The naked and the wet
The naked and the wet
The week that my residency started at Artscape Gibraltar Point was the same week that Hanlan’s Point Beach was officially acknowledged as a queer historical site. In preparation for this residency and to respond to the site, land, and nearly a century of queer history that I was about to engage with, I immersed myself in The Arquives: Canada's LGBTQ2+ Archives collections. I pulled newspaper clippings, ephemera that traced the history of the first Pride Picnics and Gay Days on Toronto Island, and legal documents detailing the legislation around Hanlans Point clothing-optional beach.
The City of Toronto’s acknowledgement of Hanlans Point as an official queer historical site came as a relief as the Ontario government continues to target and endanger this site, indigenous land, and its history with recent proposals for privatized concert venues and spas. The words of articles from decades past read all too familiar—“Of all places for Toronto City Council to approve the location of the city’s first nude beach, Hanlans Point is the least appropriate. The site makes a complete mockery of what Ned Hanlan, Canada’s first national sports hero, represented to a young nation striving to establish its own identity” (Dave Di Felice, Toronto Star, 1999). Over and over again Toronto Islanders, Naturist Communities, Artists, Activists and Queer Stewards of Hanlan’s Point have protected this site from disappearing and continue to do so. Friends of Hanlans, an advocacy group dedicated to maintaining and safeguarding the site's history, have significantly contributed to this official acknowledgment.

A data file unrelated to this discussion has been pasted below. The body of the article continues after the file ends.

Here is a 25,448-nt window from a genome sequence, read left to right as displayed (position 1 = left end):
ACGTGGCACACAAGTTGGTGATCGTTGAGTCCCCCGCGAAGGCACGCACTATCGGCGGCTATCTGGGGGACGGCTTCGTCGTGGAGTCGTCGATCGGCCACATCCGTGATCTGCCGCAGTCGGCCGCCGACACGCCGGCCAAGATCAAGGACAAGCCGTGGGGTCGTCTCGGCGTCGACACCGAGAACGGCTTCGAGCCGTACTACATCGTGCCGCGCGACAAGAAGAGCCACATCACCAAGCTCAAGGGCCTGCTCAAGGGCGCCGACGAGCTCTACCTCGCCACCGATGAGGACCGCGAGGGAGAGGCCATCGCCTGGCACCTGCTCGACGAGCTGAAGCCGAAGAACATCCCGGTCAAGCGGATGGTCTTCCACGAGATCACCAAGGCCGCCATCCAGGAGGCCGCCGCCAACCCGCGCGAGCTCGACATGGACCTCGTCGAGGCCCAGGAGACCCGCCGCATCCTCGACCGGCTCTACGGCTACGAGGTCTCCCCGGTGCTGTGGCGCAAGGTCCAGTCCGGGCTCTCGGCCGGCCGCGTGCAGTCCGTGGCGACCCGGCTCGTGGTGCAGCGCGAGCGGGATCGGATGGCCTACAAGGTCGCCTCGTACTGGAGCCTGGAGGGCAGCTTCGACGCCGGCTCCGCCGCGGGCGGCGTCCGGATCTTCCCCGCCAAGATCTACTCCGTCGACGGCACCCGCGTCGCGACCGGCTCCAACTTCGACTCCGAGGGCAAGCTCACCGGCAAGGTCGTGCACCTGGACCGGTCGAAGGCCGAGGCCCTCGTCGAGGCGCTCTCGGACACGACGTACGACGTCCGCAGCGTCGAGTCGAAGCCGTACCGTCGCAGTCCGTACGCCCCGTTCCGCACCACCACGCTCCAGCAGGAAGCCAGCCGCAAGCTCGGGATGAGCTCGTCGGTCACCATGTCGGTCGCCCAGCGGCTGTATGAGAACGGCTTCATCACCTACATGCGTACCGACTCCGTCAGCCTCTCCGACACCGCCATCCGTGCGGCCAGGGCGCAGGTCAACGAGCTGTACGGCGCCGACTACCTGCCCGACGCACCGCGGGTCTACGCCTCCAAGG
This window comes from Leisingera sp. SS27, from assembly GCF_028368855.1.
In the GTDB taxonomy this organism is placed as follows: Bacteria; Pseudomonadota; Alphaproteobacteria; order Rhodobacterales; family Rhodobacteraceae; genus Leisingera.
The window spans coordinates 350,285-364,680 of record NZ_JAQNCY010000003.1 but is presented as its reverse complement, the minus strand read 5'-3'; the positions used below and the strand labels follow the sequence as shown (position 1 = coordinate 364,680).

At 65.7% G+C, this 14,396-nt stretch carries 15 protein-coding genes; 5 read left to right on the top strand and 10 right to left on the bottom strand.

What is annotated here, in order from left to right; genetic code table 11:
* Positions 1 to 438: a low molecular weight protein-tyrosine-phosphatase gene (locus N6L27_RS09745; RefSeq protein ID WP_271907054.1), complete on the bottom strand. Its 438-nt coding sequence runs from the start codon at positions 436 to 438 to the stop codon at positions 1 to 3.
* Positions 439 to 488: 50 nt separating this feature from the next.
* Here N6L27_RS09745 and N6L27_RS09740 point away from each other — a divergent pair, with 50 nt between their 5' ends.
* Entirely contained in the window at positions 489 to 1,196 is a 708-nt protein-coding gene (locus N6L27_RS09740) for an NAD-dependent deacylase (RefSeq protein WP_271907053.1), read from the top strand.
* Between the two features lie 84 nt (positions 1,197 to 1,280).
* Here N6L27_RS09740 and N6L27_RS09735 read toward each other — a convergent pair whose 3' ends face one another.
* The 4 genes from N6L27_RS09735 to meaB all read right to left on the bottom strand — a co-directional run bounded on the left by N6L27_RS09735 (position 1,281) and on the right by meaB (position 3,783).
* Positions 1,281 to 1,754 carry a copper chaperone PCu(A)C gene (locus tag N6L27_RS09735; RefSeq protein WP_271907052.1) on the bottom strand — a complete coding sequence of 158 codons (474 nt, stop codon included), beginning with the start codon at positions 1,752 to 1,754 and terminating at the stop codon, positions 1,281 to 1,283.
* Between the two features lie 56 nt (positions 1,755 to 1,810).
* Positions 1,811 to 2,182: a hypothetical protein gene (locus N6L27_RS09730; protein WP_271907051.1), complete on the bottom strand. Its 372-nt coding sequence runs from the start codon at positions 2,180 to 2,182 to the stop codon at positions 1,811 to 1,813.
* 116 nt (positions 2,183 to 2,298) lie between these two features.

During my residency, I made a series of prints on the beach, using the sun, the water, and the landscape. Laying on the sand on top of cyanotype-coated fabric and paper, I performed as the leisurely beachgoer, the bush cruising body, and the closeted nudist, utilizing and enjoying the beach that we have been afforded, as a queer safe space. I documented my body, the queer body almost ethnographically, as evidence. Referring to cyanotype's original conception as a botanist’s tool for documenting species, I documented the queer body in this officially queer site, as a historical moment. Partially textile, photography, printmaking, and painterly, the medium is not made obvious, what is obvious is that a trace has been left, by the spectral body, and by history.
I used the foliage found on the shoreline to contextualize the prints alongside my body, in this series I use lilac branches and their heart-shaped leaves to refer to a history of the colour lavender, sapphic love, and queer symbolism.
"That mystic garland which the spring did twine
Of scented lilac and new-blown rose
Faster than chains will hold my soul to thine
Thro’ joy, and grief, thro’ life -- unto its close."
Kate Chopin’s ‘To the Friend of My Youth: To Kitty’, 1900.
The use of the lilac has multiple references however, as an invasive species lilac arrived in Canada only through colonialism, now naturalized, the purple flower is found all over southern Ontario. Its use reminds us of the land that we’re on, though now recognized as a queer historical site, this land has been cared for and utilized long before it was a queer site.
From pivotal queer histories of political and community action, ecological preservation of freshwater dunes and biodiversity, and indigenous land protection and sovereignty—we are indebted to this land and must protect it and its histories.
This work was made with the support of the Canada Council for the Arts during a residency at Artscape Gibraltar Point, Toronto. I want to also acknowledge my appreciation for The Arquives collections and printing by Smokestack Studios. Without them, this work would not be possible.